As far as the US are concerned, unless they showed tremendous improvement and numbers, I don't see why they would recall somebody they cut or didn't invite in the first place. There's just no way both Tinordi and Bennett makes it.

The only guy I see in that list would be Naatinen.

As far as Canada is concerned, both Gallagher and Bournival would be huge surprises based on who are there. Bournival has already done something great by being invited now without being invited in the summer. I only expect Leblanc to make it....if his injury let him....
Tinordi was at their summer camp...but he's not putting up any numbers in the OHL though. He was captain of their U18 team so I'd be surprised if he wasn't invited to December camp, but he may not make the team.

Bournival wouldn't be a surprise at all, he's a guy with skill who can also play a checking/energy role so that gives him more opportunity than a one dimensional offensive guy. Gallagher is putting up big numbers, he'll likely battle for one of 6-7 offensive spots, I don't think they'd keep him as a 3rd or 4th liner.

Quote:
Originally Posted by ChesterNimitz View Post
While its encouraging that Hockey Canada thinks highly enough of Bournival and Gallagher to invite them to the try-out camp, its highly unlikely either make the final team. While nice prospects, neither has the speed, size and ice presence that Canada will need to challenge for the championship. There is an old expression in hockey that is used when attempting to assemble a winning team: don't get caught slow. It was an adage that last year's selectors of Team Canada forgot when they selected a team that could not compete with a clearly faster American team. Let us hope the same mistake is not repeated this year. Team Canada will be playing in a hostile environment and, assuming they reach the finals, they will probably be facing an experienced and very fast U.S. team. To win, we must have a team that can skate with the Americans. All the grit and intangibles will only take you so far. Skill will generally be the determining factor of who wins and who loses. From this writer's perspective, I hope they choose the biggest and fastest players who have the skill and ability to compete with the Russians, Swedes and Americans in all areas of the rink. To me, I choose the Hamiltons and Howdens types: players that are both large and fast. That's the key to victory. Regardless if they're Montreal prospects or not.

That is all.
So while US was faster than Canada they still needed Campbell to badly outplay Allen to win the Gold medal game and lost in the preliminary?

That game could have easily gone the other way, in fact, we missed a great chance just seconds before Carlson went down and scored.

Quote:
Originally Posted by ChesterNimitz View Post
While its encouraging that Hockey Canada thinks highly enough of Bournival and Gallagher to invite them to the try-out camp, its highly unlikely either make the final team. While nice prospects, neither has the speed, size and ice presence that Canada will need to challenge for the championship. There is an old expression in hockey that is used when attempting to assemble a winning team: don't get caught slow. It was an adage that last year's selectors of Team Canada forgot when they selected a team that could not compete with a clearly faster American team. Let us hope the same mistake is not repeated this year. Team Canada will be playing in a hostile environment and, assuming they reach the finals, they will probably be facing an experienced and very fast U.S. team. To win, we must have a team that can skate with the Americans. All the grit and intangibles will only take you so far. Skill will generally be the determining factor of who wins and who loses. From this writer's perspective, I hope they choose the biggest and fastest players who have the skill and ability to compete with the Russians, Swedes and Americans in all areas of the rink. To me, I choose the Hamiltons and Howdens types: players that are both large and fast. That's the key to victory. Regardless if they're Montreal prospects or not.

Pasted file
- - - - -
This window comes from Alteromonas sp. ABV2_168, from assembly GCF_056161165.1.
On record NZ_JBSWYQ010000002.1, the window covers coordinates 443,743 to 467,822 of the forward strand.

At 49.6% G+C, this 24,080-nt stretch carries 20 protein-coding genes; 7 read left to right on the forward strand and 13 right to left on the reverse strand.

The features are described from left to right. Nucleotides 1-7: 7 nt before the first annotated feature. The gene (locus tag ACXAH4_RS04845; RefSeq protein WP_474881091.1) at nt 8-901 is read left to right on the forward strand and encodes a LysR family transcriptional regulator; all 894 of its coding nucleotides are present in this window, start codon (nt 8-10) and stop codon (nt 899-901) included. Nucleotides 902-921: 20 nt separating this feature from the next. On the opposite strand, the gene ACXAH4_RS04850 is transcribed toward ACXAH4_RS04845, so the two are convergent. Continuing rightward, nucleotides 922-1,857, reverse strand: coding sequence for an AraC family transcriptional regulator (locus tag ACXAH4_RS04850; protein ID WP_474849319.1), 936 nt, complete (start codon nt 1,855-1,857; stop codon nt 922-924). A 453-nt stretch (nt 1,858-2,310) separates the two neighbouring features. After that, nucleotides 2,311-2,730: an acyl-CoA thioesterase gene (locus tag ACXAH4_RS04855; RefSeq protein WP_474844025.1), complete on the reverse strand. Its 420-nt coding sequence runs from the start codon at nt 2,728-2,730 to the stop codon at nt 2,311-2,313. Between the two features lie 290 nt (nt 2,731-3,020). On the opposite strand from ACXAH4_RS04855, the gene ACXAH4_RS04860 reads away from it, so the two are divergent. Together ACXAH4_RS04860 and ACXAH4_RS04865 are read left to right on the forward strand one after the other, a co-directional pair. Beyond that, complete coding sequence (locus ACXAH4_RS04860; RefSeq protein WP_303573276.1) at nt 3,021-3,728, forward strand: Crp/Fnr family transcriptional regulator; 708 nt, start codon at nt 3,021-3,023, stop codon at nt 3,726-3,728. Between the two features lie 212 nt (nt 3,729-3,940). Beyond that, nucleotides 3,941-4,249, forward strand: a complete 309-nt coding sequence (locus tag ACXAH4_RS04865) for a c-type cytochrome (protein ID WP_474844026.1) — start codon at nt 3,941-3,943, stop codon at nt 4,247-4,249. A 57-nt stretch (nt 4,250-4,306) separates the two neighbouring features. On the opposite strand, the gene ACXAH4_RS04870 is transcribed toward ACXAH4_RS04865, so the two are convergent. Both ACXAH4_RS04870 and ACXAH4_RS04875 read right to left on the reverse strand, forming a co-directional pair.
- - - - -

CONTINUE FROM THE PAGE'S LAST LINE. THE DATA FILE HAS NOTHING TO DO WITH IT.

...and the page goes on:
That is all.
Skating is an issue with Gallagher but he can really finish and plays with an edge...a la Cammalleri.

Bournival is a good skater in the Q, probably average for the WJHC.

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Old
11-30-2010, 08:55 AM
  #37
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Quote:
Originally Posted by Carey Price View Post
Skating is an issue with Gallagher but he can really finish and plays with an edge...a la Cammalleri.

Bournival is a good skater in the Q, probably average for the WJHC.
his skating technique is good its just his speed thats a problem, which you can improve for sure, its the offense that he has that you cant teach

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Old
11-30-2010, 08:58 AM
  #38
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his skating technique is good its just his speed thats a problem, which you can improve for sure, its the offense that he has that you cant teach
Wait. We are not talking about Latendresse, mate.

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11-30-2010, 09:16 AM
  #39
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Wait. We are not talking about Latendresse, mate.